Simple Skin Swab Could Diagnose Parkinson’s Disease

833
Substantia nigra in Parkinson's disease, illustration
Substantia nigra. Computer illustration showing a degenerated substantia nigra in Parkinson's disease. The substantia nigra plays an important role in reward, addiction, and movement. Degeneration of this structure is characteristic of Parkinson's disease. In Parkinson's neurons in the substantia nigra contain Lewy bodies, which are deposits of protein, shown here as small red spherical inclusions in the neuron's cytoplasm.

Researchers at the University of Manchester have developed a test that can diagnose Parkinson’s disease from sebum collected by swabbing the skin.

The test uses mass spectrometry and was able to identify 10 chemicals in the sebum skin swabs from Parkinson’s patients that differed from those without the neurodegenerative condition. According to a press statement, it was able to diagnose the disease with 85% accuracy.

“Not only is the test quick, simple and painless but it should also be extremely cost-effective because it uses existing technology that is already widely available,” said Perdita Barran, Ph.D., a professor at the University of Manchester who led the research.

“We are now looking to take our findings forwards to refine the test to improve accuracy even further.”

There is currently no conclusive preclinical test for Parkinson’s disease, which affects around 6 million people across the globe. It is normally diagnosed based on physiological changes and observations by physicians meaning that by the time a formal diagnosis is confirmed, much damage has already occurred to the brain’s dopaminergic neurons.

While there is not currently a cure for Parkinson’s, like many degenerative diseases, early diagnosis can help slow down progression. Treatments like levodopa or carbidopa are more effective if given early and other non-drug treatments like increased exercise can also help slow progression. An early stage, non-invasive test could therefore be very beneficial for those impacted by this disease.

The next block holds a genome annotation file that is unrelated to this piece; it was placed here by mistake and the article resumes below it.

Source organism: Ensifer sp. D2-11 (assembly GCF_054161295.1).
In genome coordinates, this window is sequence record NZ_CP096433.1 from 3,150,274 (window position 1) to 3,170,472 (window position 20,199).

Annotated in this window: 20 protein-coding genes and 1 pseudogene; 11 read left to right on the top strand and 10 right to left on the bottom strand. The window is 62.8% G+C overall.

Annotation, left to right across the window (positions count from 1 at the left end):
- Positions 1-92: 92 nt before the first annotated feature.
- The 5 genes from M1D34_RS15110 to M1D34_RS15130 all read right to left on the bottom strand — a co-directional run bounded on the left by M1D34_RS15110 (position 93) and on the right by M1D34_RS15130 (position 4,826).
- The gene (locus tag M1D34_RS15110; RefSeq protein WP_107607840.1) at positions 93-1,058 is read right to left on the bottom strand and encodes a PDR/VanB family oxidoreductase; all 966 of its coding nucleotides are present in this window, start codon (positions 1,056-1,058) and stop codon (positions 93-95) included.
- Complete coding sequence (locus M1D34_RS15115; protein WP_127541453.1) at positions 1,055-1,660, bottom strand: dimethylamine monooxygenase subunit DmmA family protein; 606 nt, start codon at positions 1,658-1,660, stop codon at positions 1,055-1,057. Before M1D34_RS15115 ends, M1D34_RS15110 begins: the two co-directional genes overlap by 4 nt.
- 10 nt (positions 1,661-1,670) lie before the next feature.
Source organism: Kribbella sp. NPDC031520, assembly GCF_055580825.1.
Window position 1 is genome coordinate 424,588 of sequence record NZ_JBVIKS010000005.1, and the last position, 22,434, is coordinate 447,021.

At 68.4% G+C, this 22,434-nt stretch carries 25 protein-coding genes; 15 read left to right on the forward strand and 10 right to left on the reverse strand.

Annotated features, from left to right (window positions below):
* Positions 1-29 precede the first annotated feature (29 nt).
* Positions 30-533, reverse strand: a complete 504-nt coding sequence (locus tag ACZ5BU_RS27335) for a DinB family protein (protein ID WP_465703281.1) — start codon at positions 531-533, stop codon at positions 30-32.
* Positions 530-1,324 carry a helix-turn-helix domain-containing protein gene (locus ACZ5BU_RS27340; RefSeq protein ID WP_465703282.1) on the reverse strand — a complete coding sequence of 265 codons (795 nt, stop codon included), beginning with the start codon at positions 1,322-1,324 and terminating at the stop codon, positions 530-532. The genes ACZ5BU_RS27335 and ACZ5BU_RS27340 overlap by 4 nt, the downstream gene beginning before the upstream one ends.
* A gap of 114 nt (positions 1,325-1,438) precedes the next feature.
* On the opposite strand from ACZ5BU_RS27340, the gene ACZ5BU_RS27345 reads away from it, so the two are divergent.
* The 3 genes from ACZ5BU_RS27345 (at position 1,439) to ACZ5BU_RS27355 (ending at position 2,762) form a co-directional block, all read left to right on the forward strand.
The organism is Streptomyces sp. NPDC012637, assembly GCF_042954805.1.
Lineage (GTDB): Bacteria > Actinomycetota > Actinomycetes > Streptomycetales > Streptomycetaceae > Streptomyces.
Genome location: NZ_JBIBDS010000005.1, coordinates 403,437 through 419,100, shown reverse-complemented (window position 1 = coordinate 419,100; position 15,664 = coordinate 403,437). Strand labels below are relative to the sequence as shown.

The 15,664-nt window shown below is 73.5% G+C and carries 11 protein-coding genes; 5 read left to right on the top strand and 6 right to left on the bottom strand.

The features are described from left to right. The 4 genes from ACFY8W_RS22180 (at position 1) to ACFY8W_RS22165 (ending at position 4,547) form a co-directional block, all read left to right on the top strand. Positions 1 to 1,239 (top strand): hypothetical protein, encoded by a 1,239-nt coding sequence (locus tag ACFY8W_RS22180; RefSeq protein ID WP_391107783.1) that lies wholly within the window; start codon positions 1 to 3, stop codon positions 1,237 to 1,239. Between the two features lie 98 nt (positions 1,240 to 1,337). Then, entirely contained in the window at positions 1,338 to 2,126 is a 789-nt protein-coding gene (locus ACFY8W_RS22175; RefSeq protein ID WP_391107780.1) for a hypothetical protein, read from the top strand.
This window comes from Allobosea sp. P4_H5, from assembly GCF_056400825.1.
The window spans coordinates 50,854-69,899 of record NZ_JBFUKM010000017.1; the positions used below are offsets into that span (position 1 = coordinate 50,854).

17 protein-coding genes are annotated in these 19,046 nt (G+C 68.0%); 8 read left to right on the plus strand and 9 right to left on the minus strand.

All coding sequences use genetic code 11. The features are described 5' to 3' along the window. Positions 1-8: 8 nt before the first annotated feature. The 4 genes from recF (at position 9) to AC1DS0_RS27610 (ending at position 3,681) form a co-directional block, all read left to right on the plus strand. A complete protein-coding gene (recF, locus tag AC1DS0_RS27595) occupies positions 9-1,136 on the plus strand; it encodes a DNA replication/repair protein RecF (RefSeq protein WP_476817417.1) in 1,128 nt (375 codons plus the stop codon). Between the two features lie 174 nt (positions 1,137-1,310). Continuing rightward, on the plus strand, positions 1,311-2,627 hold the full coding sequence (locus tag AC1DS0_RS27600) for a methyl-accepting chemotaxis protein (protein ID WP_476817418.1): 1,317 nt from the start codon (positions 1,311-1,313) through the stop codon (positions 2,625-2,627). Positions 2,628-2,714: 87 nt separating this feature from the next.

A common non-motor symptom of Parkinson’s disease is seborrheic dermatitis, present in around 60% of those affected, where the skin produces abnormally high levels of oily sebum. To assess if sebum from Parkinson’s patients was different from healthy individuals Barran and colleagues carried out a mass spectrometry study.

“Studies of sebum are commonplace in dermatological conditions such as acne, however sebum as a biofluid has rarely been used in disease diagnostics,” write the researchers in the journal Nature Communications.

Sebum samples were taken from 80 Parkinson’s patients who had yet to start drug treatment, 138 medicated Parkinson’s patients and 56 healthy controls matched for factors like age and gender.

Overall, 10 chemical compounds were found to be present in significantly different amounts in Parkinson’s versus control participants. Except for one compound, the changes in the chemicals were very similar in treated and non-treated Parkinson’s patients versus controls.

These compounds are largely linked to lipid metabolism — the changes observed were in chemicals linked to the carnitine shuttle, sphingolipid metabolism, arachidonic acid metabolism and fatty acid biosynthesis.

Further work would be needed to confirm this, but the team believes the test they developed could also show disease changes over time and perhaps give an indication of prognosis. They are planning to create a spin-out company to commercialize and develop the test further.

This site uses Akismet to reduce spam. Learn how your comment data is processed.